Guide to the Star Wars’ Alphabet Aurebesh
You’re watching a Star Wars movie or one of the animated TV shows, and something catches your eye. It’s written text, probably displayed on a sign or some kind of electronic screen.
But it’s not like any text you’ve seen before, and it’s certainly not English. The main language spoken in Star Wars may sound like English, but it’s actually called Basic, although sometimes it’s referred to as Galactic Standard. Either way, it’s English they’re speaking.
So their language sounds like ours, but their written words don’t look like ours. Aurebesh, the written form of Basic, traces its roots back to 1993 and the publication of role-playing game companion volume from West End Games. It was created by author Stephen Crane, who’d seen some sci-fi glyphs on a screen in Return of the Jedi and decided to make up an alphabet based on it. Another book in 1996 expanded Aurebesh to include punctuation marks.
1999 was the first time Aurebesh was officially canonized by Lucasfilm when it appeared in The Phantom Menace. (Written text in original trilogy films were later changed to Aurebesh in special edition releases.) Since then, it’s been seen in, Rebels, novels, comic books, video games, and more.
Crane’s original version of Aurebesh included eight additional phonemes that combined two existing letters into a single character, for sounds such as “ch,” “ng,” and “th.” But these are not officially recognized by Lucasfilm (at least not yet), so I’m not including them.
So the next time you see words written on a Star Wars product, or on a screen in a movie or TV episode, here’s how to translate so you can read what it says. Maybe you’ll learn them so well you’ll be able to impress your geeky friends by reading Aurebesh without the need for a translation cipher like this one.
The only tip I can give you is to think of what an English letter looks like when it falls over on its side. Many (but not all) Aurebesh letters appear to be inspired by this way of thinking.
Aurebesh’s “A” looks an awful lot like a stylized “K,” doesn’t it?
It’s called “Aurek,” which I assume is also how you pronounce it.
In some of Crane’s letter designs, it’s easy to see how he turned an English letter into an Aurebesh character. There’s a certain resemblance or shared logic between them, such as the sideways characters I mentioned earlier.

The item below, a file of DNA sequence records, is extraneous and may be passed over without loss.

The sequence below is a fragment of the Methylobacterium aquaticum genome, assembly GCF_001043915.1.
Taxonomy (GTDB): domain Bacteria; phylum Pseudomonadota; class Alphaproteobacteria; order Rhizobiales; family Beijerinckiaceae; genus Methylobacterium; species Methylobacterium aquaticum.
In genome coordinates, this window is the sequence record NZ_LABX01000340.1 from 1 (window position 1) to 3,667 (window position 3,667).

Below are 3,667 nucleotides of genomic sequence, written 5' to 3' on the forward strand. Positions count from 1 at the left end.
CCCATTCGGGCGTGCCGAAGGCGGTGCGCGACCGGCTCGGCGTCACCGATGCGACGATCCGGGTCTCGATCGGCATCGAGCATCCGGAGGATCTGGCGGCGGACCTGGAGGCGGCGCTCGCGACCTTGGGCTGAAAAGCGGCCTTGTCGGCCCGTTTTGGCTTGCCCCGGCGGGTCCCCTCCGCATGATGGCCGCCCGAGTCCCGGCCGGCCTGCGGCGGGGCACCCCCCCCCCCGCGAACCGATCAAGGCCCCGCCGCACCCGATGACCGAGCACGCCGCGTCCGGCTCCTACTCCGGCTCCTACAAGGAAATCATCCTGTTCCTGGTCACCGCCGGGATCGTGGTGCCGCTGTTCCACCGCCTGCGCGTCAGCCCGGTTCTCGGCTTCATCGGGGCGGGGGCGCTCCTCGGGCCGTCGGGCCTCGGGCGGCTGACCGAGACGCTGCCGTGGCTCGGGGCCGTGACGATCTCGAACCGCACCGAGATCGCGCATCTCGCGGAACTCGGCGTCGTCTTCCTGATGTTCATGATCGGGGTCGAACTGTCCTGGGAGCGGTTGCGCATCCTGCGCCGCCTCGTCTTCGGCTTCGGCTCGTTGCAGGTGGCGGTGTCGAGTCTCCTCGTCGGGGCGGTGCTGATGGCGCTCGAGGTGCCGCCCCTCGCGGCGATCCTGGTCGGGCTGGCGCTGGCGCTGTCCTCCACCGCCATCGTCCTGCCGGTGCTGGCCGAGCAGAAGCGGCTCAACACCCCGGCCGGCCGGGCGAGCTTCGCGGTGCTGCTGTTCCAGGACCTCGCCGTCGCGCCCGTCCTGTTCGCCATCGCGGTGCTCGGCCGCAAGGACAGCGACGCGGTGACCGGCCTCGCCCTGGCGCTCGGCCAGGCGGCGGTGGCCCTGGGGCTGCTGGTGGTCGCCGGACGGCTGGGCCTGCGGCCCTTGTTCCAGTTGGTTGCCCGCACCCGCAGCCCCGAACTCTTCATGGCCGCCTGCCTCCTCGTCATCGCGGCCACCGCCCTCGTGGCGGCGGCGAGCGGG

Then there are letters like this one, which looks nothing whatsoever like its English equivalent. The letter “C” is pronounced “Cresh,” and it looks more like the pulse of a stereo speaker.
It looks like a “V” and a “T,” right? This is “Esk,” the Basic version of “E.” It looks nothing like an “E.”
Go home, “A,” you’re drunk. This rather Oriental looking character is actually “Forn,” or as we know it, “F.”
Did somebody start drawing a trapezoid but fell asleep before they finished? Nope, this is “Grek,” the Star Wars version of “G.” It looks a lot like a letter “G” fallen on its side.
Who’s #1? I am. Sorry, couldn’t resist. The “I” in Aurebesh, pronounced “Isk,” looks exactly like the English number 1.
No, not the ocean-bound tiny crustaceans. “Krill” is the letter “K,” though you’d certainly never know it from its complete lack of resemblance.
First “Mern,” now “Nern.” Mern and Nern. C’mon, that’s fun to say. Nern looks like a backward “N” with one curved edge.
“Peth” could easily be a stylized lower-case “U” in a fancy typeface. But it’s really Aurebesh’s “P.”
I really hope this is pronounced “Keck,” because that would be awesome. “Qek” is the letter “Q.”
“I” looked like a “1.” Now “R” looks like a “7.” Weird. This is actually “Resh,” the Aurebesh version of “R.” Never would’ve guessed, eh?
I’m sorry, but “Senth,” the Aurebesh letter “S,” looks like a broken printer’s tile. I don’t get the design of it at all.
Clearly, this is a letter “Y.” In English. In Aurebesh, this is “Vev,” the “V” character. It seems odd to me, too.
You look at this and see a rectangle. Residents of the Star Wars galaxy see “Wesk,” the letter “W.”
Imagine a single line extending from the middle bottom of “Yirt” and you have a “Y.” Probably not a coincidence.
Numbers and Punctuation
No numbers have ever been officially recognized in Aurebesh; most fonts you’ll find typically use a stylized version of our English numerals.
But punctuation gets used quite frequently. To the left, you can see a selection of the most commonly-used punctuation marks. A comma is a small line, for example, while a period is two of the same. And since Star Wars uses “Credits” as its currency, the dollar sign gets substituted here with a credits sign (which is basically a “Resh” with two little lines added).
The version of the “Aurebesh” font used here was created by graphic designer David Occhino.